Tuesday, November 26, 2002

Anecdotes = Facts

Lee Bolin (Tempe, AZ) emailed his comments about the origin of the phrase I asked about in a prior posting (Blogger link may not work; it's the posting for 11/18) that "the plural of 'anecdote' isn't 'facts'":

"I believe that the original aphorism is "The plural of anecdote is data." The negation, that the plural is NOT data, seems to be a recent reaction by academics to the original phrase. I do recall that I read the original quote from Senator Moynihan in Time, Newsweek, or U.S. News over a decade ago, but I do not now know the specific citation. I also do not if it was Senator Moynihan's original thought, or if he had borrowed it from someone else.

A variety of other people, notably Ben Wattenberg, have used that phrase over the years. Senator Moynihan's own use of it appears from time to time in the Congressional Record. The negation, "The plural of anecdote is not data", seems to have arisen fairly recently and is popular with persnickety social scientists.

Here is an earlier and more specific -- and also more infamous -- rendering of Senator Moynihan's dictum:

"One death is a tragedy; a million deaths are a statistic."
-- Josef Stalin

He could have written the current administration's HIV/AIDS policy."

I'm now told that the Homeland Security column will run in tomorrow's paper--with an opposing piece by a Tribune editor.
Not Factual Enough for The Tribune?

This week's column didn't run. The reason given by my editor is that the paper's "wire editors have opposed running your column because it doesn't jibe with a NY Times story last week detailing who put what in the Homeland Security bill. These folks are pretty thorough and don't often object to running an opinion column due to factual issues. You might want to check the Times archive."

So I did, and found the following:

"Even in the last week, Democrats became incensed at a last-minute move by House Republican leaders to include several pro-business provisions in the bill. Senator Tom Daschle, the Democratic leader, called the move "shabby government" and said the Republicans should be ashamed of such actions.

But the Democratic effort to strip the bill of the provisions fell short today on a 52-to-47 vote that came after extensive arm-twisting of wavering senators by President Bush. Three Democrats and three moderate Republicans said they were persuaded to vote the president's way after the Republicans promised to alter three of the most bitterly contested provisions early next year.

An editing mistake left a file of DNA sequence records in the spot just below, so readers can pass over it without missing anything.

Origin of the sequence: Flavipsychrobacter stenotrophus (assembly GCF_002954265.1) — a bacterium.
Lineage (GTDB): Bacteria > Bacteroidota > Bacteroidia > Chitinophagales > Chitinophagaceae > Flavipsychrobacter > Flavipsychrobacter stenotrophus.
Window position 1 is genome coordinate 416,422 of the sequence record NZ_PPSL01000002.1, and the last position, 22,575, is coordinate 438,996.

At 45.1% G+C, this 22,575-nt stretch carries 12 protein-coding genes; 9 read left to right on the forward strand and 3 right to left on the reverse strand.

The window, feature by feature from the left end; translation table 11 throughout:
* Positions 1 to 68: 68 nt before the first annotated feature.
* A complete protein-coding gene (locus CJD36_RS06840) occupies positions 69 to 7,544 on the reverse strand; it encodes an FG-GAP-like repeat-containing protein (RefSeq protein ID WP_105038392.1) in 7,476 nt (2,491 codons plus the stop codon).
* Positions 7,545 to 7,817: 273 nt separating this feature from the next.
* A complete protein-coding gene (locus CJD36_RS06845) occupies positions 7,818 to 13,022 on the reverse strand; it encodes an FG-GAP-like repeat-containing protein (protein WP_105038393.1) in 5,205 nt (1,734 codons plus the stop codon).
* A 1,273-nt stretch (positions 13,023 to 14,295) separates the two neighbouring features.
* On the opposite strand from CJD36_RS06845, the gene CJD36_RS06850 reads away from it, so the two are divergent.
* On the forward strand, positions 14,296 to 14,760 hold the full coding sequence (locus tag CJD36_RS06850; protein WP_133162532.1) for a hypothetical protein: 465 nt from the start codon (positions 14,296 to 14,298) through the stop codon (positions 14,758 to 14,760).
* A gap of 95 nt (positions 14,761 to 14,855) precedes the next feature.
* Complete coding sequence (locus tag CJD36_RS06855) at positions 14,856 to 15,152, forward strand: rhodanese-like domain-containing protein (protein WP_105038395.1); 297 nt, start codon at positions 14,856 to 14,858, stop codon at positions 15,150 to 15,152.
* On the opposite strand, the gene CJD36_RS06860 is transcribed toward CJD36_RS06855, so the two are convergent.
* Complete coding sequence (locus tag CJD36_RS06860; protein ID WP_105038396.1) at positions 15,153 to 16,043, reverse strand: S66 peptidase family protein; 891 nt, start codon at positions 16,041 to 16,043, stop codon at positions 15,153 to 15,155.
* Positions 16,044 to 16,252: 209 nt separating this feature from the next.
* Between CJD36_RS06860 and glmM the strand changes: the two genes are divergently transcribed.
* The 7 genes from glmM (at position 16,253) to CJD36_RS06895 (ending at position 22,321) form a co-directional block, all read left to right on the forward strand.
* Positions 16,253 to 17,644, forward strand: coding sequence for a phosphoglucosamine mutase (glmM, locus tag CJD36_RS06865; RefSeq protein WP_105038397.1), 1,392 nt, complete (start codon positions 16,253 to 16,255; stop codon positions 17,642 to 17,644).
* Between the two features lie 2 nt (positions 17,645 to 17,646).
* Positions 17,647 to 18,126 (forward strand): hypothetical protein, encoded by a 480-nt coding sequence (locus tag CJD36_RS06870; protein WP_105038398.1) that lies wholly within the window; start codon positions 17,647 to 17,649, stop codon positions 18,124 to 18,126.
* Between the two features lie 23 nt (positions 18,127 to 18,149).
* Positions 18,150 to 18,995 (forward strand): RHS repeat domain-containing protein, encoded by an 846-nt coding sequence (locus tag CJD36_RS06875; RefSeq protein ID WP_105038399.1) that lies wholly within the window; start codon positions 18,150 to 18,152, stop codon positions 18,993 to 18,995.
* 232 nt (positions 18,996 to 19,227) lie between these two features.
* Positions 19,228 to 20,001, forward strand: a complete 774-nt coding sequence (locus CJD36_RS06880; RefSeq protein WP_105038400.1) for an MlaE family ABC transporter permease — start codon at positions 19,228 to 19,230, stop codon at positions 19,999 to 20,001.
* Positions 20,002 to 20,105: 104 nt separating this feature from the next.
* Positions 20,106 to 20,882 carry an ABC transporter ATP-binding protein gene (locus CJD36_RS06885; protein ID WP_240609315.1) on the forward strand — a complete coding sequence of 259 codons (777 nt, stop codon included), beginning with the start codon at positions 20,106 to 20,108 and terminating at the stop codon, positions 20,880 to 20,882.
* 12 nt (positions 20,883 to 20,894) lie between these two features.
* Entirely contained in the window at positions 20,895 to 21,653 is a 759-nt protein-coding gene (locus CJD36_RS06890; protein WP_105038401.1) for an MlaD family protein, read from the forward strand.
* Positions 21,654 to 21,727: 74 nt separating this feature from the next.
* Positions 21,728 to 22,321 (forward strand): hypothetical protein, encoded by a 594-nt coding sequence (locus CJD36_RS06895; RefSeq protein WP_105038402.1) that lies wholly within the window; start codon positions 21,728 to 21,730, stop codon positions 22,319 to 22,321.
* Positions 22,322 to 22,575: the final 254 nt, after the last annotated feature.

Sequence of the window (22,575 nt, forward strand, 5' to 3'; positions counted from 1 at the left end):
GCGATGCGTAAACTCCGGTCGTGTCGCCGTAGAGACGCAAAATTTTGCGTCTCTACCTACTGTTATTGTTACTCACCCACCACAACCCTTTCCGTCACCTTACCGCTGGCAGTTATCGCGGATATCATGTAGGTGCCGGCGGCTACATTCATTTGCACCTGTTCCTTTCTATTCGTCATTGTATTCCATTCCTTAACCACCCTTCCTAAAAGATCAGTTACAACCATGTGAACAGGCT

The three provisions would establish a university research center for domestic security, most probably at Texas A&M University; would allow many businesses that have left the country to avoid federal taxes to contract with the new department; and would provide legal protection to companies that make ingredients for vaccines."

David Firestone, "Senate Votes, 90-9, to Set Up Homeland Security Department Geared to Fight Terrorism," New York Times, Nov. 20, 2002.

The article notes that Sen. Susan Collins (R-ME) claims she has an "iron-clad" promise to "revisit" the offending provisions next year, but in my opinion that's bogus. Hence the column. Write your own headline. I'll add the "real" one if the column ever runs.


If Democrats has engineered the Homeland Security act that just swept through Congress, with its stupid premises, fundamental flaws, and special-interest giveaways, the din of outrage would split your ear. But because this puppy is George W. Bush’s, it basically gets a free pass.

Oh, sure, The Tribune editorialized last week about major conceptual problems with the act. It gives virtually total immunity to almost any company with a government contract. In addition to expanding the “government contractor defense” beyond recognition, the act also locks up private and public information, and authorizes collecting data on everybody, with only the scantiest connection to protecting against terrorism.

The act also gutted the ban on homeland defense contracts with companies that relocate overseas to avoid U.S. taxes. There’s a requirement that some government official find that contracting with such a foreign-based entity wouldn’t cost anything more. Now that’s reassuring -- Congress is firmly insisting that the government not pay more of our tax dollars for the opportunity to deal with corporations which leave the U.S. to avoid paying those taxes themselves.

There’s the basic conceptual problem that moving around boxes on the government organizational chart won’t accomplish much (and will cost plenty) without a lot of thought and care given to the substance of what this new department is supposed to accomplish. And the act manages to leave all that up in the air, to be determined later.

But there’s more. The act also contains a gift to pharmaceutical companies by giving them immunity from any potential lawsuits by parents becoming convinced that preservatives used in childhood vaccines -- but not tested on kids beforehand -- may have helped caused diseases and behavioral problems like autism. What’s that got to do with the war on terrorism? Nothing. But it has everything to do with rewarding an industry that dumped millions of dollars into last-minute “issue” ads designed to help the GOP win some tight House and Senate races.